Women no longer exist in the world of the New York Times
A couple of days ago, the New York Times ran a rather startling article. The subject matter was typical light fare for a lefty magazine because it discussed how today's young women no longer want environmentally unfriendly tampons and pads that get flushed or thrown away when they get a period. No, wait. The article wasn't about "young women" at all — although, biologically, they're the only ones who must deal with periods. Instead, it was about "young people" and "menstruators." That's right: menstruation, which is the signifier of a female becoming sexually mature and, therefore, able to procreate, is no longer connected to women.
The article's title and subtitle were an early hint that wokedom was ahead: "Menstruation Gets a Gen Z Makeover: Young people want alternatives to disposable tampons and pads — and they're not embarrassed to talk about it." Note the language: not girls, teens, young women, or women, but "people," as if there are any humans on the planet capable of having periods other than women.
The first two paragraphs, as is true for every Times article ever written, are a little human-interest story and include "gendered" language. Sapna Palep, a "43-year-old mother of two," says that she never talked about menstruation when she was young. However, her "9-year-old daughter, Aviana Campello-Paleb," lacks such self-consciousness. Inspired by her daughter's lack of period inhibitions, Paleb, along with Aviana and 8-year-old Anaya, created "Girls With Big Dreams," reusable period underwear.
And then the article gets to the point, which is that "Members of Gen Z and beyond" are less shy about talking about periods and don't like old-fashioned tampons and pads because they're not environmentally friendly. Instead, of products that end up in landfills, they want products that take enormous amounts of water to keep clean. But whatever...that's not the point. The point is paragraphs such as this one (all emphasis mine):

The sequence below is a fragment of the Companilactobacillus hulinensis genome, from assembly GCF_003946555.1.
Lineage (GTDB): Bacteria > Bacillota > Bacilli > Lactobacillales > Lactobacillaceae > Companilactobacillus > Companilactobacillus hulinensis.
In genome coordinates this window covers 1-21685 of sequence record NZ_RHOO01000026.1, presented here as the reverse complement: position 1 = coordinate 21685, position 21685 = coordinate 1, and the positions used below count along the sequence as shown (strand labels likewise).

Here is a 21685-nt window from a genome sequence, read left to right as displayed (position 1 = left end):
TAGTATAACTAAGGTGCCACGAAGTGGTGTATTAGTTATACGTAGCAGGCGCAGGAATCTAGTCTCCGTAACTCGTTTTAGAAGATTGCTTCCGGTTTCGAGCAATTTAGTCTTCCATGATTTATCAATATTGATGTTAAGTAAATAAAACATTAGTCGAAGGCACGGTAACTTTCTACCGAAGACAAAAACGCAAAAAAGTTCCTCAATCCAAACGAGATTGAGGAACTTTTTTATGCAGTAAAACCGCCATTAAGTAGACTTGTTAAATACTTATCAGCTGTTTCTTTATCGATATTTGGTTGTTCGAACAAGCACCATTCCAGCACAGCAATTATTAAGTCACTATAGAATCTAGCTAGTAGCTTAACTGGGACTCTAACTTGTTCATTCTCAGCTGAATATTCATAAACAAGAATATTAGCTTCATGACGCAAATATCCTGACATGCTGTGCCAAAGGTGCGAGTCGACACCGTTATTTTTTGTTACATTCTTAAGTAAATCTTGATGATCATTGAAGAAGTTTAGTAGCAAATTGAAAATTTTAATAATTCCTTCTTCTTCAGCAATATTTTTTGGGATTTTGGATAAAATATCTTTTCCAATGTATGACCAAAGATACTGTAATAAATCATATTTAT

"This whole movement is youth-driven," said Michela Bedard, executive director of Period Inc., a global nonprofit focused on providing access to period supplies and ending period stigma. "Young menstruators are having a completely different experience in terms of managing their periods with reusables throughout their life."
Or this sentence: "Still, the average menstruator can use thousands of tampons in their lifetime."
Or this one: "The first robust discussions of sustainability in menstrual care started in the 1970s as people experimented with cloth pads and sponges." No, not people — women. W. O. M. E. N.
Or this one: "New menstruators often turn to a parent for products and advice — now parents can hand over more than a disposable pad or tampon, potentially rerouting some of the more than 15 billion disposable products that end up in landfills every year in America."
Pooja Makhijani, who wrote this scientifically and biologically illiterate bilge, is usually obsessed with race, not sex, given that she's written a whole book entitled Under Her Skin: How Girls Experience Race in America. She's currently a "communications manager at Princeton University," having first attended Johns Hopkins, where she got a B.S. (one hopes it wasn't in biology) and Sarah Lawrence. She's also a single mother. She's the living embodiment of the entire leftist package.
Here, again, is a reality check: whether you call them women, or biological females, or gals, or ladies, or whatever else, only those human beings with XX chromosomes have menstrual cycles that are the signal that these XX beings can get pregnant, incubate babies, and then nurse them with milk created in their own bodies.
No man, no matter how confused he is, can perform these functions. When a man says he is a woman, all he is saying is that, rather than wanting women sexually, as is normal for men, he wants to take on the identity of what women look like to him. That's mimicry, not femininity.
It's worth listening as Matt Walsh forces one of those weak, confused, and yet invariably aggressive "it" creatures to struggle with Walsh's simple question: "What is a woman?"
Here's one answer to the question: a woman is one who has the chromosomal ability to menstruate. And no, it doesn't matter if she has a physical condition, including being post-menopausal, that means she doesn't actually menstruate. She's still hardwired for it.
By the way, the delusional representatives of transgenderism you see in the above video were completely traumatized by the whole experience of having someone challenge their make-believe world.
These "it" people will one day have to confront the fact that reality is inexorable. A major newspaper's denial of one of the central aspects of biological womanhood does not change reality. It does, however, pose a profound threat to those societies that attempt to build themselves around this kind of garbage thinking.